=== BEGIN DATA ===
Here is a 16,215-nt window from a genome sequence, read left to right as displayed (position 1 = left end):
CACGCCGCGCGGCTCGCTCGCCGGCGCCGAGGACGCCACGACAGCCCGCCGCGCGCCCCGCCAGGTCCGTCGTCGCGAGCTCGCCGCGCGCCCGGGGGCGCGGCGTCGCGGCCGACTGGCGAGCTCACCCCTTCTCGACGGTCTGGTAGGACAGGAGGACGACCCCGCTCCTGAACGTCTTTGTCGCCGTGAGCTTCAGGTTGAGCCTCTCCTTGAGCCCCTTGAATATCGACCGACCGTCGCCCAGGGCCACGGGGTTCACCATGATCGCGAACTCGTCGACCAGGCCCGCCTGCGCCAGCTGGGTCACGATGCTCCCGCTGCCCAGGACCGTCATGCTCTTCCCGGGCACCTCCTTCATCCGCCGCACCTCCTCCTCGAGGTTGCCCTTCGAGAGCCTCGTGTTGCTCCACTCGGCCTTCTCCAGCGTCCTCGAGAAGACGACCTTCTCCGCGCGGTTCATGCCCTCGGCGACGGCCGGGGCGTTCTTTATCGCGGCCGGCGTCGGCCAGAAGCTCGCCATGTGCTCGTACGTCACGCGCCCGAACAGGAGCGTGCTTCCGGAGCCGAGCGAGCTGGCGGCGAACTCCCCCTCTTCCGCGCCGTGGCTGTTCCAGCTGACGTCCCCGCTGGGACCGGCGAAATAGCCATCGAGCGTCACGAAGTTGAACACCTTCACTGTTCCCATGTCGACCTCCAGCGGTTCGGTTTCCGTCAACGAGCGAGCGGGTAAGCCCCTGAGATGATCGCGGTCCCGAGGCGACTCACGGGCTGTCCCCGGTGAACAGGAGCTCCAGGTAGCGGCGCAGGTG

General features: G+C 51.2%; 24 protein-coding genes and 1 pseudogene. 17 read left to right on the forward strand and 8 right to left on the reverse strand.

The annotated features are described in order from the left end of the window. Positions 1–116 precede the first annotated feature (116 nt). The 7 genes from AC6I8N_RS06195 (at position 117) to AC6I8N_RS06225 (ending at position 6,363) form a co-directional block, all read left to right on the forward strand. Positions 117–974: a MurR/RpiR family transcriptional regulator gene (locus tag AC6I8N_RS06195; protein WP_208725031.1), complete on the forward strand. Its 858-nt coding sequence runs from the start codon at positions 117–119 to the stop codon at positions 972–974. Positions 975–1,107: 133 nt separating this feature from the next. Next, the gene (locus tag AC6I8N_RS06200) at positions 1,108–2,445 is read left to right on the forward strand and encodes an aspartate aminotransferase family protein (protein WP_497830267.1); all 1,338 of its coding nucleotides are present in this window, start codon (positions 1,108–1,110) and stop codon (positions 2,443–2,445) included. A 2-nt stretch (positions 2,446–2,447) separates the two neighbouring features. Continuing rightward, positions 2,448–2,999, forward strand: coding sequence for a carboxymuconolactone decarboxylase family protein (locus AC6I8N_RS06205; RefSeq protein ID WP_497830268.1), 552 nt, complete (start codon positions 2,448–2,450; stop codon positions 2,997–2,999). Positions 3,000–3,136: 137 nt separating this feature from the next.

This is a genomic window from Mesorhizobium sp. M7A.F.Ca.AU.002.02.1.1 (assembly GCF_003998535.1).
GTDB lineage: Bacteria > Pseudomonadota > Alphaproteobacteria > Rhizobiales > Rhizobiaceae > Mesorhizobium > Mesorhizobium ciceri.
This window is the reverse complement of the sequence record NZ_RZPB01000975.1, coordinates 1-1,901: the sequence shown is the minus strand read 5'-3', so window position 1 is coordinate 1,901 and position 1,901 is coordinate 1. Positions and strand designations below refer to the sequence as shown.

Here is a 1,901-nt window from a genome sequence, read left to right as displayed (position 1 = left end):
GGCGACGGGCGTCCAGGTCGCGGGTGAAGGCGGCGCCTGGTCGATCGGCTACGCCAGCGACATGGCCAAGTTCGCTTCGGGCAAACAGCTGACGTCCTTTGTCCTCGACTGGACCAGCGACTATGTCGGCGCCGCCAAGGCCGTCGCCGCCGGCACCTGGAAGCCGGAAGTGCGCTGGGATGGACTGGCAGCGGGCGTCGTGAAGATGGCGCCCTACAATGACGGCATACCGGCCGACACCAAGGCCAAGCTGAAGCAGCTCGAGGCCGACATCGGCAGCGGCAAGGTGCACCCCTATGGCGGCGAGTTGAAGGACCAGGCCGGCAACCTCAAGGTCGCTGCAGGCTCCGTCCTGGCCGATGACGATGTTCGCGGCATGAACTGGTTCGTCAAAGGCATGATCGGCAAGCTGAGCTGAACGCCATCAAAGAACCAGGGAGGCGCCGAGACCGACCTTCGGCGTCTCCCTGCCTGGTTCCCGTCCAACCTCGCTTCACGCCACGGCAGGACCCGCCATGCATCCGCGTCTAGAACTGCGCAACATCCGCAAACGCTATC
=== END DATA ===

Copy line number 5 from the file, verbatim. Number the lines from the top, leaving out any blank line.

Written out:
This is a genomic window from Mesorhizobium sp. M7A.F.Ca.AU.002.02.1.1 (assembly GCF_003998535.1).